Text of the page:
d. (Raag Sorath) Shabad of Guru Nanak and a Shabad of Bhagat Namdev.
e. (Raag Asa) Shabad of Guru Nanak and Shabad of Kabir.
f. see also Sloaks and Shabads of Kabir and Guru Amardas.
g. there are many more examples so such similarities.
3. The Bani was recorded in books from the time of Guru Nanak and it passed on from one Guru to the other Guru.
4. During the times of Guru Amardas all the Bani collected so far was recorded in two Pothis (Books). These Pothis have the Bani of Guru Nanak, Guru Angad, Guru Amardas, Kabir, Namdev, Jaidev, Ravidas, Trilochan and Sain.
5. The Bani of other Bhagats was collected by Guru Arjan.
1. The Authors and the Arrangement of their Bani
The authors of Guru Granth Sahib can be divided into following categories:
Guru Nanak – Composed Bani in 19 Raags viz Sri, Majh Gauri, Asa. Gurjri, Wadhans, Sorath, Dhanasri, Tilang, Suhi, Bilawal, Ramkali,.Tukhari, Bhairav, Basant, Sarang, Malaar and Prabhati. The total number of compositions are 974.
Guru Angad – Composed only 62 sloaks which have been incorporated in vars.
Guru Amardas – Composed Bani in 17 Raags,all the Raags used by Guru Nanak except Tilang and Tukhari. Total number of compositions are 907.
Guru Ramdas – Composed Bani in 29 Raags, all the Raags used in Guru Granth Sahib (except Raag Kedara and Jai Jai Vanti). Total number of compositions are 679.
Guru Arjan – composed Bani in 30 Raags, all the Raags used in Guru Granth Sahib except Raag jai Jai Vanti. Total compositions are 2218.
Guru Hargobind – It is said that he added tunes to 9 vars out of a total of 24 vars. These vars are: Majh Di Var, Gauri Di Var, Asa Di Var, Wadhans Di Var, Gujri Di Var, Ramkali Di Var, Sarang di Var; Malaar Di Var and Kanta Di Var.
Guru Tegh Bahadur – Composed Bani in 15 Raags which are: Gauri, Asa, Gujri, Bihagra,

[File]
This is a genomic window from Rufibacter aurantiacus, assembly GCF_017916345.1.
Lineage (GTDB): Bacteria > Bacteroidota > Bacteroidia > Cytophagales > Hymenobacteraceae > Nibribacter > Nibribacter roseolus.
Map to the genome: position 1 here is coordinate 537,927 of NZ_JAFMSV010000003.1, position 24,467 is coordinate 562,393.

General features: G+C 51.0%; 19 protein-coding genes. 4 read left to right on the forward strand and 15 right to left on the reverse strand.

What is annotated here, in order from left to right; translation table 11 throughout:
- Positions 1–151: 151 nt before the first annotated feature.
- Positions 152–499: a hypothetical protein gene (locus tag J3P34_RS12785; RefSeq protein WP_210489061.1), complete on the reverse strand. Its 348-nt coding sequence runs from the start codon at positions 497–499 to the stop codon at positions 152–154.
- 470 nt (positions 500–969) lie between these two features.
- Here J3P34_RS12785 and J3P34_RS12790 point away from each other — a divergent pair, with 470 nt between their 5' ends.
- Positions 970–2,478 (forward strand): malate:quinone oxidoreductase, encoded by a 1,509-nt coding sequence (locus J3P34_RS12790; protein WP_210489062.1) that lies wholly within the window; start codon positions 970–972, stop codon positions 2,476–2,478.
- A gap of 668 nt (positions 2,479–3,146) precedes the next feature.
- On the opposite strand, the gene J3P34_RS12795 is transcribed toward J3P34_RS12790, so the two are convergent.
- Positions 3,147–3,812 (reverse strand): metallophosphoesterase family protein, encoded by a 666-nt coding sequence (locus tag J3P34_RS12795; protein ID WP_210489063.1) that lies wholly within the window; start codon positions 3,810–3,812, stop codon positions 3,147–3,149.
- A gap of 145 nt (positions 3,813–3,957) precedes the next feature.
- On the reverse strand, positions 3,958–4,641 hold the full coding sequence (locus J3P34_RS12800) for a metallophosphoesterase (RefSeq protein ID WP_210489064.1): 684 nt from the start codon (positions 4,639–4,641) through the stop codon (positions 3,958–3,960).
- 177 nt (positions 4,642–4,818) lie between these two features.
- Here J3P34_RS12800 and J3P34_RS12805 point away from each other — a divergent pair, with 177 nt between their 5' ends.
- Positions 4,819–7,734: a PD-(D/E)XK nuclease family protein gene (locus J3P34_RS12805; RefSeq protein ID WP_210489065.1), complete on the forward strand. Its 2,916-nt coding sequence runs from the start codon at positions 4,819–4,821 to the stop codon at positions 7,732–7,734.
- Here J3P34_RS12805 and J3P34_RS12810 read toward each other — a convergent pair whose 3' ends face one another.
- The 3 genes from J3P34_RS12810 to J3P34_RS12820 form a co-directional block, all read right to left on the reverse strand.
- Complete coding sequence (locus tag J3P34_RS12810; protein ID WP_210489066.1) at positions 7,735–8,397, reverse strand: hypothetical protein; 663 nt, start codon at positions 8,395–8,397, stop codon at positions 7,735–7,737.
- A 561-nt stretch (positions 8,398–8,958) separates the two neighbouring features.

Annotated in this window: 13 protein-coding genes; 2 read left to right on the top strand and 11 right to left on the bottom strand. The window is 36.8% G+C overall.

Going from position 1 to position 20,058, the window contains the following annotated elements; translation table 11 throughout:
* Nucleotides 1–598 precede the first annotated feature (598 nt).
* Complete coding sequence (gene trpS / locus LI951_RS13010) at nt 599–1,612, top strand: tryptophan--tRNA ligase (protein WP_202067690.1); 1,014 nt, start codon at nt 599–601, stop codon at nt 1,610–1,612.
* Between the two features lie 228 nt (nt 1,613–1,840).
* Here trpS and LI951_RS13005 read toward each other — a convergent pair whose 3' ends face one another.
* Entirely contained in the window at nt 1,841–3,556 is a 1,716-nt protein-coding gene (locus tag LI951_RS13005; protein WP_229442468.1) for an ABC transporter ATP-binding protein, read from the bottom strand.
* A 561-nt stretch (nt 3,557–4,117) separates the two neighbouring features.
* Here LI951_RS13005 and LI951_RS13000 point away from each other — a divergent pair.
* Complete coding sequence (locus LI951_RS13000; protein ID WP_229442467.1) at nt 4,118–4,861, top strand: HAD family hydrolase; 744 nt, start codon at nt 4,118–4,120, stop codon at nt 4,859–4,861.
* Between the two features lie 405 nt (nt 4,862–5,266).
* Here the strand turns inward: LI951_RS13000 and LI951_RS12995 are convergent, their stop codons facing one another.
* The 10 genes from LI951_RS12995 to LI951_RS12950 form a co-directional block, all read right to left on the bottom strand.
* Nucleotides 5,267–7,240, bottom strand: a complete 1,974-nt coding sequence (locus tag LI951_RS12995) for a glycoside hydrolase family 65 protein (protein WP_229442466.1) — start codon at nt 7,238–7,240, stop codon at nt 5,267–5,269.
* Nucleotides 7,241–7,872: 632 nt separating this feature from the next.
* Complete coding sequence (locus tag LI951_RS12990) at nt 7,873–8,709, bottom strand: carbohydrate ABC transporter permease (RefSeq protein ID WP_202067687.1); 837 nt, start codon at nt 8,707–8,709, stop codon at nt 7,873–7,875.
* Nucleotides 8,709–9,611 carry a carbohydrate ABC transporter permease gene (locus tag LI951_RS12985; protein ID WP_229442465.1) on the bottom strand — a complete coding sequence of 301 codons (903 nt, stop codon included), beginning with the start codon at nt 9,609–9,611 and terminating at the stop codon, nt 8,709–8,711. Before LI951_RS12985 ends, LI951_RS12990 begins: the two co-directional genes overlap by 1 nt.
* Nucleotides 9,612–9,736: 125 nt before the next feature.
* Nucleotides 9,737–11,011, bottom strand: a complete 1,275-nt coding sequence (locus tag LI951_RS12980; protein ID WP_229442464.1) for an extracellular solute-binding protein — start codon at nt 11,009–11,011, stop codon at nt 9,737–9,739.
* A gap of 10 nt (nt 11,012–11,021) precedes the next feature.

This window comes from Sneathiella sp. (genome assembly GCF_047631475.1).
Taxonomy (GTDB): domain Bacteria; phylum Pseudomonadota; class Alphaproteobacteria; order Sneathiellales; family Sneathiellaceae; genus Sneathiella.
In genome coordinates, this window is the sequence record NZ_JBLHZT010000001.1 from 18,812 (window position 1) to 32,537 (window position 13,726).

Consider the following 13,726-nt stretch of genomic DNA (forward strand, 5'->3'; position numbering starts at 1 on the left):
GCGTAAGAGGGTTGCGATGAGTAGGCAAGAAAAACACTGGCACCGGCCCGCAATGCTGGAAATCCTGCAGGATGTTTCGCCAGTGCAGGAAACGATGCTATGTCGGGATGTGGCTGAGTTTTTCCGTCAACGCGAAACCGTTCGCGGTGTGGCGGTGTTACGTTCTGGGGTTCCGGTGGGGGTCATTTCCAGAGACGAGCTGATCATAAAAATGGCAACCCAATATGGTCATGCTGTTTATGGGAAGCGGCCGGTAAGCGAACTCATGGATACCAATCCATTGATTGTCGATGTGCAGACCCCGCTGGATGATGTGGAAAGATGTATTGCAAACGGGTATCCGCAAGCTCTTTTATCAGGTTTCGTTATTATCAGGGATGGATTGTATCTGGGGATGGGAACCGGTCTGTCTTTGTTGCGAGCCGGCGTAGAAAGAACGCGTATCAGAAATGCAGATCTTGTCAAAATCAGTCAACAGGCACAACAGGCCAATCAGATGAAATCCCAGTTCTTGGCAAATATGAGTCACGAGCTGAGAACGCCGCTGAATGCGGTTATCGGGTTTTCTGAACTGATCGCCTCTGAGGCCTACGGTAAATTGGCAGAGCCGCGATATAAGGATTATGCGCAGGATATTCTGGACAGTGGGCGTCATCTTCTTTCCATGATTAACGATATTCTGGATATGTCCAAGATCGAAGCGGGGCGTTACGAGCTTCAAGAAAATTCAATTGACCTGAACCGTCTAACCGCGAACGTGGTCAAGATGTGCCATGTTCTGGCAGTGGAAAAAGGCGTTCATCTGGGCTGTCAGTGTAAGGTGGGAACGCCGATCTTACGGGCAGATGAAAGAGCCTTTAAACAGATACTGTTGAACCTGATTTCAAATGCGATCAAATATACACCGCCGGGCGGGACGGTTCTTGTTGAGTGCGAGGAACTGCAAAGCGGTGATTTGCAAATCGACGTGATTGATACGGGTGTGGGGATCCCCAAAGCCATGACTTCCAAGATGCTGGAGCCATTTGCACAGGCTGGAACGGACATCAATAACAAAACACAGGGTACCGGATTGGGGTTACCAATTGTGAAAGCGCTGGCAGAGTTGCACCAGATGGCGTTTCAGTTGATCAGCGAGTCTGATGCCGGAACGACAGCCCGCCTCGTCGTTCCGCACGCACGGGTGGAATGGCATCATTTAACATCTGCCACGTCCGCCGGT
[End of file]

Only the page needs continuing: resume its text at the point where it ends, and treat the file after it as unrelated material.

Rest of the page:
Sorath, Jaitsri, Dhanasri, Todi, Tilang. Bilawal, Rankali Maru Basant, Sarang and Jai Jai Vanti. The Raag Jai Jai Vanti has been used only by Guru Tegh Bahadur. Total number of compositions are 115.
Guru Gobind Singh – It is said that there is one Sloak (page 1429 Sloak number 54) composed by Guru Gobind Singh.
(ii) The relatives of the Sikh Gurus
Baba Sundar – Sundar was the great grandson of Guru Amardas. There is one hymn of six verses in Raag Ramkali composed by Baba Sundar (page 923). It is said that this hymn was composed by Baba Sundar at the death of Guru Amardas.
(iii) The Musicians/Bards of the Sikh Gurus
Mardana – He was companion and musician of Guru Nanak. There are 3 sloaks of Mardana in Bihagra Di Var ( page 553). Sata & Balwand – They were bards in the court of Guru Angad. Once in their ego they thought that the glory of Guru’s house was due to their singing. They resigned and did not come to the Guru. After a few days they realized their folly and came back to the Guru for forgiveness. They were duly forgiven. There is a Var in praise of the Guru in Guru Granth Sahib, in Raag Ramkali (page 966).
(iv) The Bhagats
1. Sheikh Farid – composed hymns in Raags Asa and Suhi. Total compositions are 134.